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Ukraine gets ready to become the green hydrogen supplier of Europe – interview with Iaroslav Kryl, CEO, Hydrogen Ukraine

Ukraine can be a prospective partner for the European Union to reach its ambitious hydrogen goals. Indeed, Ukraine has the potential to build up to 10 gigawatts (GW) of electrolyser capacity by 2030. It is also a chance for Ukraine to ensure energy independence and security and accelerate its integration with the EU. 

The company Hydrogen Ukraine (H2U) plans to build a renewable hydrogen plant in the Odessa region, in the city of Reni, a strategic position, not only because of the enormous wind and solar potential but also from a logistic point of view, due to a very-well developed transport infrastructure. 

CEENERGYNEWS spoke with Iaroslav Kryl, CEO of Hydrogen Ukraine to discuss the challenges posed by the Russian aggression earlier in February and the advantages of building a hydrogen plant in this part of the country.

The location chosen for the hydrogen plant is a strategic one. On one hand, it has around 320 sunny days per year with average solar radiation of 1,600 kilowatts per square metre (kW/m2). Additionally, the wind potential ranges from 1.5 to 4 GW. On the other hand, it can also count on significant water resources with an average annual water flow of the Danube river of 6,400 cubic metres per second. Finally, the developed transport infrastructure of Reni’s port makes it possible to transport the produced hydrogen to 10 countries in the Danube region.

“We completed the feasibility study at the end of last year and we calculated the price of hydrogen with different combinations of hydrogen produced by renewable sources combined,” Mr Kryl explains, evaluating the current status of the project. “According to our calculations, we have concluded that we can produce hydrogen at the lowest prices, around 5 euros per kilogram.”

This is indeed an attractive number, in a world like a hydrogen one in which everybody pays attention to the financial aspect. 

“Companies are aiming at producing hydrogen for 2-3 euros per kilogram,” he mentions, posing them a question: how can they maintain these prices? 

“To produce electricity from solar, for example, in Ukraine it costs 0.02 euros per kilowatt-hour. This already adds to the final cost. And what about personnel, water resources and transportation?,” asks Mr Kryl.

“Indeed, it is not a big deal to produce hydrogen, the main challenge is posed by transportation.”

“So far we are only taking into account transportation as compressed hydrogen or liquid hydrogen on the Danube river,” he continues. “To use the pipeline infrastructure we would need around 1 GW of electrolyser capacity and the first phase of our project will only reach 100 megawatts (MW).”

Together with a 100-MW electrolyser capacity, the first stage of the project will also build 80 MW of wind power and 120 MW of solar. Thus, the hydrogen production capacity will be around 7,000 tons per year. By 2030, the goal is to increase the electrolyser capacity up to 3 GW. 

“A part of the electricity produced by the renewable energy sources installed at the location will be used to produce green hydrogen and the rest will be sold on the market, not under the green tariff but the general one, thus reducing the price of hydrogen to 4.5 euros per kilogram,” Mr Kryl underlines.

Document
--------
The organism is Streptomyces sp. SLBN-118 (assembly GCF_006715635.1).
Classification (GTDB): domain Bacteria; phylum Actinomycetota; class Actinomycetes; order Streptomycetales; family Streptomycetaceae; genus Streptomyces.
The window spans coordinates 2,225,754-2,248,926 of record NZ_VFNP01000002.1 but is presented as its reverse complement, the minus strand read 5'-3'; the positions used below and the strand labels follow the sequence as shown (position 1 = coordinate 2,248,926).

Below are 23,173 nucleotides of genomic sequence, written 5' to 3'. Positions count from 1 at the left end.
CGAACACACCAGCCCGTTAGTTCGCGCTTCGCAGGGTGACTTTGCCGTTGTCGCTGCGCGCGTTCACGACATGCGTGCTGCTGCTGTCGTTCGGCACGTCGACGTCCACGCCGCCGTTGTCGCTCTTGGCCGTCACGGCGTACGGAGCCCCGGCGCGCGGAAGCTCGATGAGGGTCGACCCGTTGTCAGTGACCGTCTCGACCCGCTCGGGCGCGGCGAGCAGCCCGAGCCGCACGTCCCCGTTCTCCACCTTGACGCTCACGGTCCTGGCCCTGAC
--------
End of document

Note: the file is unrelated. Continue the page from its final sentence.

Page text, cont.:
The main consumers will be petrochemical and metallurgical enterprises that aim to completely decarbonise their operations. Then, the target will be the transport sector and finally the national power system to balance its supply.

According to some feasibility studies conducted together with German companies, Iaroslav Kryl explains that for now only Liquid organic hydrogen carriers (LOHC) have been taken into consideration while there have only been talks about ammonia.

“Earlier in March we had begun with the wind energy production, starting measuring sites to build wind power plants,” he says. “But due to the Russian invasion, works were postponed and they have just resumed a couple of weeks ago.” 

Not only Ukraine but also neighbouring countries, as the strategic position of the plant in Reni shows. 

“We still do not have a formal cooperation with Romania and Moldova,” he says. “But the location is everything. We are 700 metres from the EU border and Russia is far away, which gives a bit of reassurance also to potential foreign investors. And to those fearing the lack of water resources, the geological studies that we conducted indicate the presence of underground water.”

And this is another advantage. Countries like Italy and Spain, other than building solar and wind parks, have also to take into account a desalination plant that will add one euro to the overall cost of hydrogen. 

Apart from the war, the CEO of Hydrogen Ukraine mentions also the difficulty to get an off-take agreement and financing hydrogen production. There was some interest in participating in H2Global, however, rules for applications haven’t been published yet, which sort of slowed down the process for the company. 

“However, under current circumstances what we need is to be ready,” Mr Kryl highlights. “Europe has to deal with high energy prices and, at the beginning of the war, the European Commission increased its ambitions regarding hydrogen production, twice than it was before.” “

So, in the nearest future I expect that in Europe and countries located near the EU, hydrogen projects will be created very fast. That’s why we have to be ready now.”

“So that when in a half year or one year the EU or Germany or any other country will decide to be ready to finance hydrogen projects, Ukraine will be the obvious choice,” Mr Kryl concludes.

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